WWW: The Annenberg Learning Center

Flickr user Wonderlane used under Creative Commons License

Flickr user Wonderlane used under Creative Commons License

Today I want to highlight The Annenberg Learning Center, part of the Annenberg Foundation which encourages, “the development of more effective ways to share ideas and knowledge.” Wrapping up our weeks on Black History Month and Civil Rights, The Annenberg Learning Center offers a perfect segue into Race in YA Literature, our topic for the coming weeks. How you ask? Well, specifically because they offer hundreds of lesson plans, videos, curriculum guides and more on every subject under the sun, including the sun. Their web site is incredibly comprehensive and admittedly, a little daunting to mine through. Luckily for you, mining through useful web sites and finding the most applicable pages for educators and librarians is my superhero power. Today I’m going to focus on Civil Rights and Literature comprehension, but I want you to be aware that the Annenberg Learning Center offers a truly unimaginable collection of resources. So when you have some spare time, *ahem July*, I’d encourage you to take a sunny Saturday afternoon with a nice tall Arnold Palmer and dive in. For now, here are my suggestions:

  • Engaging with Literature: A Video Library, Grades 3-5. This section offers nine 20 minute videos on how to get your 3rd-5th graders excited to read and start the process of delving into texts and gleaning meaning and context from literature. One of the best things about the Annenberg Learning Center is that you get to see your colleagues in action: the first video gives instruction on the lesson, the following videos show a teacher implementing it into their classroom. The accompanying Workshop provides more in-depth information (nine 60 minute videos) on implementing the tactics based off of Dr. Judith Langer’s research into childhood literature learning. You must be thinking to yourself, ‘Wow! This is so much free and extremely useful information!’. Well, dear teachers, there’s more: lesson plans to go along with every video in the Engaging with Literature series.
  • All of the above resources are available for Grades 6-8 under the title Making Meaning in Literature. Now that your 3rd-5th graders have learned how to engage with literature, your 6th-8th graders can start to make literature mean something, applying it inside and outside the book. (Workshop here; lesson plans here).
  • Understanding Stereotypes: Grade 3-5. This section of Annenberg provides a short video involving 4th and 5th graders discussing identity, stereotypes and what history leaves out (their very good example: the Negro Baseball League). This is a perfect companion video to the numerous discussions on this blog that center on rethinking and reteaching history so that it is more accurate, more well rounded and more inclusive of all the experiences that make up American history. Understanding Stereotypes also offers ideas for implementing similar discussions in your classroom.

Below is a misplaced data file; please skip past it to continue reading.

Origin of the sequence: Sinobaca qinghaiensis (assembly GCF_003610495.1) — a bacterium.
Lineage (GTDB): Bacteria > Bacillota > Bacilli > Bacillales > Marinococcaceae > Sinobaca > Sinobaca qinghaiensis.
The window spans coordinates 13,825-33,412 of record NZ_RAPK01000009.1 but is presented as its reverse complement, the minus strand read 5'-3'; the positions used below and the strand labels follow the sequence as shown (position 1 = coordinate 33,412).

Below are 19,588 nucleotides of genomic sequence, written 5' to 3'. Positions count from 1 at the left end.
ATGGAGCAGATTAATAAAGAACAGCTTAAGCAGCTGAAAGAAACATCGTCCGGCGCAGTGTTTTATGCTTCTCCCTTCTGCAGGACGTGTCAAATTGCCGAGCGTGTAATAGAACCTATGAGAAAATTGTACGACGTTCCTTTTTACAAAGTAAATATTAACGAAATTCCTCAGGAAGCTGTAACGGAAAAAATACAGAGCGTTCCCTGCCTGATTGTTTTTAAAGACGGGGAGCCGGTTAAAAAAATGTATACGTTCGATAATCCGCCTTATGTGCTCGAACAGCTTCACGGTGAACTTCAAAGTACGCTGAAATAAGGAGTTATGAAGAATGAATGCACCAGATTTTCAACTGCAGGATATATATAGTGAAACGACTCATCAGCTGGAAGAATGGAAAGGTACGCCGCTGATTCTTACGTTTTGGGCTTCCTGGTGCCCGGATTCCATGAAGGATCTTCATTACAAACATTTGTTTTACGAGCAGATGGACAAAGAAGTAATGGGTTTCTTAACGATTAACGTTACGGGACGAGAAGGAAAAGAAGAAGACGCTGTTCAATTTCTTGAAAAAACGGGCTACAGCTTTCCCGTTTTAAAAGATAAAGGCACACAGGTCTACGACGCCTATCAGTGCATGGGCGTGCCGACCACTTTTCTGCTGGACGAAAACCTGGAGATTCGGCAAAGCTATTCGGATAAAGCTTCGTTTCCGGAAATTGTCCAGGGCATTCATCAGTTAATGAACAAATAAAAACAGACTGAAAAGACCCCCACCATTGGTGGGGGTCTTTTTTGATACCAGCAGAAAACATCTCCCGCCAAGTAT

• Migration from Latin America: Grades 9-12. A video where 10th graders work in groups to discuss the economic, political and environmental reasons numerous Latin Americans left their homes and emigrated to the US. The web site lists Harvest of Empire by Juan Gonzales (highlighted on this blog) as a resource; so ask yourself and your students: how well does this classroom lesson teach history? Do they take into account some of Juan Gonzales’ explanations for mass emigration from Latin America?

These are just a few of the vast resources on the Annenberg Learning Center’s web site. On their Resources page, you can browse by discipline and grade level, easily narrowing down your search. Gotta love technology!

Now you can say, ‘wow!’,

-Ailesha

P.S. I did want to just include a little something that has been bothering me while writing this piece. I absolutely believe the Annenberg Learning Center is an extremely useful resource for the classroom: comprehensive, attentive and innovative. I do however, have a problem with calling the movement of humans ‘migration.’ I can’t help but relate this to large African game animals when I hear/read the word. Humans flee, im/emigrate, move and re-situate. The lesson I highlighted on ‘Migration from Latin America’ is a very good and absolutely worth a look, I just wish they would have called it ‘Emigration from Latin America.’

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